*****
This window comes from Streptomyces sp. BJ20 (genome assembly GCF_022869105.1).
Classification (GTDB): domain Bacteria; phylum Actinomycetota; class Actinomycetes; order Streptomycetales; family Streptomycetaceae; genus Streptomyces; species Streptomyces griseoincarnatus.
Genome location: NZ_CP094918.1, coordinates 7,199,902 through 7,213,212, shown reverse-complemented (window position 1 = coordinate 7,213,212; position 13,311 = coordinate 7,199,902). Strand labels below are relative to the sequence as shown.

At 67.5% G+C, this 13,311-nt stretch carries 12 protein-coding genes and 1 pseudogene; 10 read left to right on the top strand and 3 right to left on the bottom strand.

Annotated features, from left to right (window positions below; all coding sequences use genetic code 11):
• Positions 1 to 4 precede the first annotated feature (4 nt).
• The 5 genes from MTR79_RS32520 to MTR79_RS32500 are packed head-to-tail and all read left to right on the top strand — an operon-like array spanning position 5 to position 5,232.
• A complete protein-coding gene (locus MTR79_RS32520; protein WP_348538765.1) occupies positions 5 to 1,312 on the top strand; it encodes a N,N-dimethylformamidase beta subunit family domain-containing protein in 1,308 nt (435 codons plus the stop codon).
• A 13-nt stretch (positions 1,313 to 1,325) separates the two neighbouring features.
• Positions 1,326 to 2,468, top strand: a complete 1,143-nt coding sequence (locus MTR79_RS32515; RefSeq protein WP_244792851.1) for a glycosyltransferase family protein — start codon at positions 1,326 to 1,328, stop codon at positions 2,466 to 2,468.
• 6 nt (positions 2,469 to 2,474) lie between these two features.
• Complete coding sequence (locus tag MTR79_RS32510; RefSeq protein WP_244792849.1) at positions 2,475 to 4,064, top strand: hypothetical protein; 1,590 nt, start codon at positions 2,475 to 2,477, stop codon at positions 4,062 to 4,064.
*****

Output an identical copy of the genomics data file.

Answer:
This window comes from Streptomyces sp. BJ20 (genome assembly GCF_022869105.1).
Classification (GTDB): domain Bacteria; phylum Actinomycetota; class Actinomycetes; order Streptomycetales; family Streptomycetaceae; genus Streptomyces; species Streptomyces griseoincarnatus.
Genome location: NZ_CP094918.1, coordinates 7,199,902 through 7,213,212, shown reverse-complemented (window position 1 = coordinate 7,213,212; position 13,311 = coordinate 7,199,902). Strand labels below are relative to the sequence as shown.

At 67.5% G+C, this 13,311-nt stretch carries 12 protein-coding genes and 1 pseudogene; 10 read left to right on the top strand and 3 right to left on the bottom strand.

Annotated features, from left to right (window positions below; all coding sequences use genetic code 11):
• Positions 1 to 4 precede the first annotated feature (4 nt).
• The 5 genes from MTR79_RS32520 to MTR79_RS32500 are packed head-to-tail and all read left to right on the top strand — an operon-like array spanning position 5 to position 5,232.
• A complete protein-coding gene (locus MTR79_RS32520; protein WP_348538765.1) occupies positions 5 to 1,312 on the top strand; it encodes a N,N-dimethylformamidase beta subunit family domain-containing protein in 1,308 nt (435 codons plus the stop codon).
• A 13-nt stretch (positions 1,313 to 1,325) separates the two neighbouring features.
• Positions 1,326 to 2,468, top strand: a complete 1,143-nt coding sequence (locus MTR79_RS32515; RefSeq protein WP_244792851.1) for a glycosyltransferase family protein — start codon at positions 1,326 to 1,328, stop codon at positions 2,466 to 2,468.
• 6 nt (positions 2,469 to 2,474) lie between these two features.
• Complete coding sequence (locus tag MTR79_RS32510; RefSeq protein WP_244792849.1) at positions 2,475 to 4,064, top strand: hypothetical protein; 1,590 nt, start codon at positions 2,475 to 2,477, stop codon at positions 4,062 to 4,064.